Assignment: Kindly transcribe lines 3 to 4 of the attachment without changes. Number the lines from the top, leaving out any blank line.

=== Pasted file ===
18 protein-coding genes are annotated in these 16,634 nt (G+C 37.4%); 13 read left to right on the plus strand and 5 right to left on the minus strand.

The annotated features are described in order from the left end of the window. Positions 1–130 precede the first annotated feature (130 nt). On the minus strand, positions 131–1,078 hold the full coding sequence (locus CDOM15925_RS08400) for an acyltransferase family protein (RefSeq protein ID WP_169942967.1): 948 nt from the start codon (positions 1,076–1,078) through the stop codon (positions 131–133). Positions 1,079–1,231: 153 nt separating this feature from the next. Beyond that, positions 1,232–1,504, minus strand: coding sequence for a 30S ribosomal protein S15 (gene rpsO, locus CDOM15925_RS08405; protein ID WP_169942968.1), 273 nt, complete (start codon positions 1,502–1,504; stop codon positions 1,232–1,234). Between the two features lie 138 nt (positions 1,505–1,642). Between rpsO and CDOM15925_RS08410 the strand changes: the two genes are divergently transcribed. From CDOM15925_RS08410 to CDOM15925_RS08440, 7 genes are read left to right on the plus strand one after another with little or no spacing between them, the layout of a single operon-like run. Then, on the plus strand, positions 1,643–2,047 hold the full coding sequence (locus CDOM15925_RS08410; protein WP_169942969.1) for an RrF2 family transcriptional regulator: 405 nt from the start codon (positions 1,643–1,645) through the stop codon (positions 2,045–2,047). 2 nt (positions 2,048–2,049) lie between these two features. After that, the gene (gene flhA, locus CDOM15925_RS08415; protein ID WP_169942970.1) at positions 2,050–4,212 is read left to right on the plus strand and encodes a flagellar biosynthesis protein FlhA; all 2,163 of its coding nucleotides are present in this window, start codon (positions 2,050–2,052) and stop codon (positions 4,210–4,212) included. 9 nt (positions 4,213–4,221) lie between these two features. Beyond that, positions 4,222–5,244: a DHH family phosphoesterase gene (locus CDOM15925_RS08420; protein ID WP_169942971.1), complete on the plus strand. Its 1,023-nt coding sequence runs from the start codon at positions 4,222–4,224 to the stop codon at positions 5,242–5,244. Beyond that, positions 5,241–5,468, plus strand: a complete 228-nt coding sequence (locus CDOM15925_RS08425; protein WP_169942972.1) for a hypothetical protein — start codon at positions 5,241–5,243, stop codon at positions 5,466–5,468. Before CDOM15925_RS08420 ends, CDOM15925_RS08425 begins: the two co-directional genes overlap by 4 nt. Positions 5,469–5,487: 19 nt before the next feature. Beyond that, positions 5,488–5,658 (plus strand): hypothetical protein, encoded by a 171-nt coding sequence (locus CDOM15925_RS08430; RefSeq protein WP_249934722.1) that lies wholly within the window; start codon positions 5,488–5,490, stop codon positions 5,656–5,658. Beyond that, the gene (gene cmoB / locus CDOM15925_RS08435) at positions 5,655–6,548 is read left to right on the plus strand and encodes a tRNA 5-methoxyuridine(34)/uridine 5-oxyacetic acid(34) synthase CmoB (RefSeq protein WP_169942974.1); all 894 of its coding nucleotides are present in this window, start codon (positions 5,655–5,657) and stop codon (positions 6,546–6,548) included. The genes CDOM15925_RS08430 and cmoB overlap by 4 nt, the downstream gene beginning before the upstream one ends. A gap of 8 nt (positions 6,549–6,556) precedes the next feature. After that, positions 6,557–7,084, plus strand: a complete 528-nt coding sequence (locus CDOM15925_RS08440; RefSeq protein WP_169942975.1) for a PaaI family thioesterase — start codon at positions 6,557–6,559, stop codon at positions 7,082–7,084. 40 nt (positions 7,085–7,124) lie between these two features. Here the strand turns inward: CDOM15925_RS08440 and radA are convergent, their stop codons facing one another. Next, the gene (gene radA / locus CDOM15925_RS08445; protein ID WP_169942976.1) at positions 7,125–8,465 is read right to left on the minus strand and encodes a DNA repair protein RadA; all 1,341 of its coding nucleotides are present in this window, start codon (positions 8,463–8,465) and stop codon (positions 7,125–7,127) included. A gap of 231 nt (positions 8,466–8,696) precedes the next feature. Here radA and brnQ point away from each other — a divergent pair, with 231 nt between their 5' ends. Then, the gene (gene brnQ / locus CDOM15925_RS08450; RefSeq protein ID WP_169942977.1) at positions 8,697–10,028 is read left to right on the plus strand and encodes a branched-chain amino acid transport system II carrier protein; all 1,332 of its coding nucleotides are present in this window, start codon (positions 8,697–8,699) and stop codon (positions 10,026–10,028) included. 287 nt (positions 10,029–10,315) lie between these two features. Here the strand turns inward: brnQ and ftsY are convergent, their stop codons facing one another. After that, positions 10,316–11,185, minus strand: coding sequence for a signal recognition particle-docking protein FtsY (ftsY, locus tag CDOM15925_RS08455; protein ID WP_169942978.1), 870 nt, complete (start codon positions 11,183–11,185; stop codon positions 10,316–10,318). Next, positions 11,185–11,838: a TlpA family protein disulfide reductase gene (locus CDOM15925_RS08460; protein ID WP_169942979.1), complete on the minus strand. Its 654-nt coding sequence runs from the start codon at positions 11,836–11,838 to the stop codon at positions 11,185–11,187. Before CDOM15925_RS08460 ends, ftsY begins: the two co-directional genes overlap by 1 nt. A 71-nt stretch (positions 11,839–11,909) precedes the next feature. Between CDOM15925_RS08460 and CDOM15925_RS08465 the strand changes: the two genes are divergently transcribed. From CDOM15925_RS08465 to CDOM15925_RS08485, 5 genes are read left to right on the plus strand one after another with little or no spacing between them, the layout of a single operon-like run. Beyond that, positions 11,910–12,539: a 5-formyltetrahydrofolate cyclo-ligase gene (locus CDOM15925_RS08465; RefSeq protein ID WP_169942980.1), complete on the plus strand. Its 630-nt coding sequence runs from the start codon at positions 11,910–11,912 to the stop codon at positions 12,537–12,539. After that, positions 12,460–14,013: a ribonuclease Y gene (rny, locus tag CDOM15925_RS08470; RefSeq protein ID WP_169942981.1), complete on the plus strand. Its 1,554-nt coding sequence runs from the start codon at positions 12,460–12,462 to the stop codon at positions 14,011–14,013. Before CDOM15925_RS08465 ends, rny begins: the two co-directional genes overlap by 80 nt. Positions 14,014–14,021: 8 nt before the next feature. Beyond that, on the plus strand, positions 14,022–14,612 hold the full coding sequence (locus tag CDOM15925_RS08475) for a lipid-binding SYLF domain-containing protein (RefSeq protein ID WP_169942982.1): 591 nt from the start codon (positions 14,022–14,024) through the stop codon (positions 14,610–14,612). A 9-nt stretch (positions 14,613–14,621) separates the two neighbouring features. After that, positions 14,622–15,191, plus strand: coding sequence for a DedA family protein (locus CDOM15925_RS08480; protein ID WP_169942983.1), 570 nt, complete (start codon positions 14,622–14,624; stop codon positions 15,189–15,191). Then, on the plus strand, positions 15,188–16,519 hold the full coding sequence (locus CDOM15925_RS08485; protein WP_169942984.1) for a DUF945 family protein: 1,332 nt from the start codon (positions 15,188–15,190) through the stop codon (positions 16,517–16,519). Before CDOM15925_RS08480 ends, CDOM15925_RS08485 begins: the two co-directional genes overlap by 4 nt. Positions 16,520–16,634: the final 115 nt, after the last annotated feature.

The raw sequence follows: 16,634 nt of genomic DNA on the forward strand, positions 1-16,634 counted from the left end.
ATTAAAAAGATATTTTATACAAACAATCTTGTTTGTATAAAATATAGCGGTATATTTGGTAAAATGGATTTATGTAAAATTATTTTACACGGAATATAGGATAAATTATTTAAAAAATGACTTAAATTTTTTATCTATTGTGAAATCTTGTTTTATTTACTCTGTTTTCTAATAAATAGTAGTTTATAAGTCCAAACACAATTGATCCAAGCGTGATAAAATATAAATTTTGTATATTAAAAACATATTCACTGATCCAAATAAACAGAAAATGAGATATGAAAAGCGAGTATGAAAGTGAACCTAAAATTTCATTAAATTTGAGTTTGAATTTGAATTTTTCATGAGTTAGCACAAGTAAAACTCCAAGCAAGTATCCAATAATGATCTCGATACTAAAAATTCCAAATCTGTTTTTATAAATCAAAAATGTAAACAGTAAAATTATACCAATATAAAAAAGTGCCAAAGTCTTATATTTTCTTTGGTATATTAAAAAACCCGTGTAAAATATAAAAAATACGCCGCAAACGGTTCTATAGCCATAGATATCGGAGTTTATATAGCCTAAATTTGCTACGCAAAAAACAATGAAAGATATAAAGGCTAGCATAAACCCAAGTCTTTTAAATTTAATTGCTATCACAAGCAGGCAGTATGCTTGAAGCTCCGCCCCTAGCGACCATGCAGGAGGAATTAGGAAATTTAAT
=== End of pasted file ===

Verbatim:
The raw sequence follows: 16,634 nt of genomic DNA on the forward strand, positions 1-16,634 counted from the left end.
ATTAAAAAGATATTTTATACAAACAATCTTGTTTGTATAAAATATAGCGGTATATTTGGTAAAATGGATTTATGTAAAATTATTTTACACGGAATATAGGATAAATTATTTAAAAAATGACTTAAATTTTTTATCTATTGTGAAATCTTGTTTTATTTACTCTGTTTTCTAATAAATAGTAGTTTATAAGTCCAAACACAATTGATCCAAGCGTGATAAAATATAAATTTTGTATATTAAAAACATATTCACTGATCCAAATAAACAGAAAATGAGATATGAAAAGCGAGTATGAAAGTGAACCTAAAATTTCATTAAATTTGAGTTTGAATTTGAATTTTTCATGAGTTAGCACAAGTAAAACTCCAAGCAAGTATCCAATAATGATCTCGATACTAAAAATTCCAAATCTGTTTTTATAAATCAAAAATGTAAACAGTAAAATTATACCAATATAAAAAAGTGCCAAAGTCTTATATTTTCTTTGGTATATTAAAAAACCCGTGTAAAATATAAAAAATACGCCGCAAACGGTTCTATAGCCATAGATATCGGAGTTTATATAGCCTAAATTTGCTACGCAAAAAACAATGAAAGATATAAAGGCTAGCATAAACCCAAGTCTTTTAAATTTAATTGCTATCACAAGCAGGCAGTATGCTTGAAGCTCCGCCCCTAGCGACCATGCAGGAGGAATTAGGAAATTTAAT